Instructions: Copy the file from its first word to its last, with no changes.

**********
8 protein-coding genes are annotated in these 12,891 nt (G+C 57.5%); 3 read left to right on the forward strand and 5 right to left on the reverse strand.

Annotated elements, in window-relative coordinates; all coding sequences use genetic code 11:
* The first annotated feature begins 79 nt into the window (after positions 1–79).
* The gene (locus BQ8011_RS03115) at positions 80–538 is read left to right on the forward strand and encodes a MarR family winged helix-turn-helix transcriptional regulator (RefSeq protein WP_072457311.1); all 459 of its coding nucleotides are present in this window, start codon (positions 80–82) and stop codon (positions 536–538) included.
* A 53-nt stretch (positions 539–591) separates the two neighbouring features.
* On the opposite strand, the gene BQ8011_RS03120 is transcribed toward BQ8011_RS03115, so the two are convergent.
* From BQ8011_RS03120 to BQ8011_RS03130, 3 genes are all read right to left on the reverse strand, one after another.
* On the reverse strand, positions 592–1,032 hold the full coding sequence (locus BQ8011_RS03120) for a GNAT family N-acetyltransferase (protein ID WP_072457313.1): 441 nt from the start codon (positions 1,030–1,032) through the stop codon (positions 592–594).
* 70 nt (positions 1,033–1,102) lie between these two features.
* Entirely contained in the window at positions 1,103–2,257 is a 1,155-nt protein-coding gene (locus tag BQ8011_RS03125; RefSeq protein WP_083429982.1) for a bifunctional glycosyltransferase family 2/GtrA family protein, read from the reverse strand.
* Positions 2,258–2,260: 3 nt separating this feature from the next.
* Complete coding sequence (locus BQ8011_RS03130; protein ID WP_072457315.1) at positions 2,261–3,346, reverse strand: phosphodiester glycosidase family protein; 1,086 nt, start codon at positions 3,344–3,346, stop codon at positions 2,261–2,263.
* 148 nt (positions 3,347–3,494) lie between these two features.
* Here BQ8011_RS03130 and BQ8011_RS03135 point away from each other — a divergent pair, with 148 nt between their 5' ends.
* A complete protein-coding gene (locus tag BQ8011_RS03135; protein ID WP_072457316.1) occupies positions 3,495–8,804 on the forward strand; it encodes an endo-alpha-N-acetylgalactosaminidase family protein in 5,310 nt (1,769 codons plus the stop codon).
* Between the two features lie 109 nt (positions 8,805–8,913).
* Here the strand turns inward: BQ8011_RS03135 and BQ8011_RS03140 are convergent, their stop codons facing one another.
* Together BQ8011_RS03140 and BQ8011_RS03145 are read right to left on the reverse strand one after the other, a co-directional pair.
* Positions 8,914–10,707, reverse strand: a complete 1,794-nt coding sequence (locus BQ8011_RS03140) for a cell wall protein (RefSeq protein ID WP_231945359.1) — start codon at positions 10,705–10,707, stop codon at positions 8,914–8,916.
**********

8 protein-coding genes are annotated in these 12,891 nt (G+C 57.5%); 3 read left to right on the forward strand and 5 right to left on the reverse strand.

Annotated elements, in window-relative coordinates; all coding sequences use genetic code 11:
* The first annotated feature begins 79 nt into the window (after positions 1–79).
* The gene (locus BQ8011_RS03115) at positions 80–538 is read left to right on the forward strand and encodes a MarR family winged helix-turn-helix transcriptional regulator (RefSeq protein WP_072457311.1); all 459 of its coding nucleotides are present in this window, start codon (positions 80–82) and stop codon (positions 536–538) included.
* A 53-nt stretch (positions 539–591) separates the two neighbouring features.
* On the opposite strand, the gene BQ8011_RS03120 is transcribed toward BQ8011_RS03115, so the two are convergent.
* From BQ8011_RS03120 to BQ8011_RS03130, 3 genes are all read right to left on the reverse strand, one after another.
* On the reverse strand, positions 592–1,032 hold the full coding sequence (locus BQ8011_RS03120) for a GNAT family N-acetyltransferase (protein ID WP_072457313.1): 441 nt from the start codon (positions 1,030–1,032) through the stop codon (positions 592–594).
* 70 nt (positions 1,033–1,102) lie between these two features.
* Entirely contained in the window at positions 1,103–2,257 is a 1,155-nt protein-coding gene (locus tag BQ8011_RS03125; RefSeq protein WP_083429982.1) for a bifunctional glycosyltransferase family 2/GtrA family protein, read from the reverse strand.
* Positions 2,258–2,260: 3 nt separating this feature from the next.
* Complete coding sequence (locus BQ8011_RS03130; protein ID WP_072457315.1) at positions 2,261–3,346, reverse strand: phosphodiester glycosidase family protein; 1,086 nt, start codon at positions 3,344–3,346, stop codon at positions 2,261–2,263.
* 148 nt (positions 3,347–3,494) lie between these two features.
* Here BQ8011_RS03130 and BQ8011_RS03135 point away from each other — a divergent pair, with 148 nt between their 5' ends.
* A complete protein-coding gene (locus tag BQ8011_RS03135; protein ID WP_072457316.1) occupies positions 3,495–8,804 on the forward strand; it encodes an endo-alpha-N-acetylgalactosaminidase family protein in 5,310 nt (1,769 codons plus the stop codon).
* Between the two features lie 109 nt (positions 8,805–8,913).
* Here the strand turns inward: BQ8011_RS03135 and BQ8011_RS03140 are convergent, their stop codons facing one another.
* Together BQ8011_RS03140 and BQ8011_RS03145 are read right to left on the reverse strand one after the other, a co-directional pair.
* Positions 8,914–10,707, reverse strand: a complete 1,794-nt coding sequence (locus BQ8011_RS03140) for a cell wall protein (RefSeq protein ID WP_231945359.1) — start codon at positions 10,705–10,707, stop codon at positions 8,914–8,916.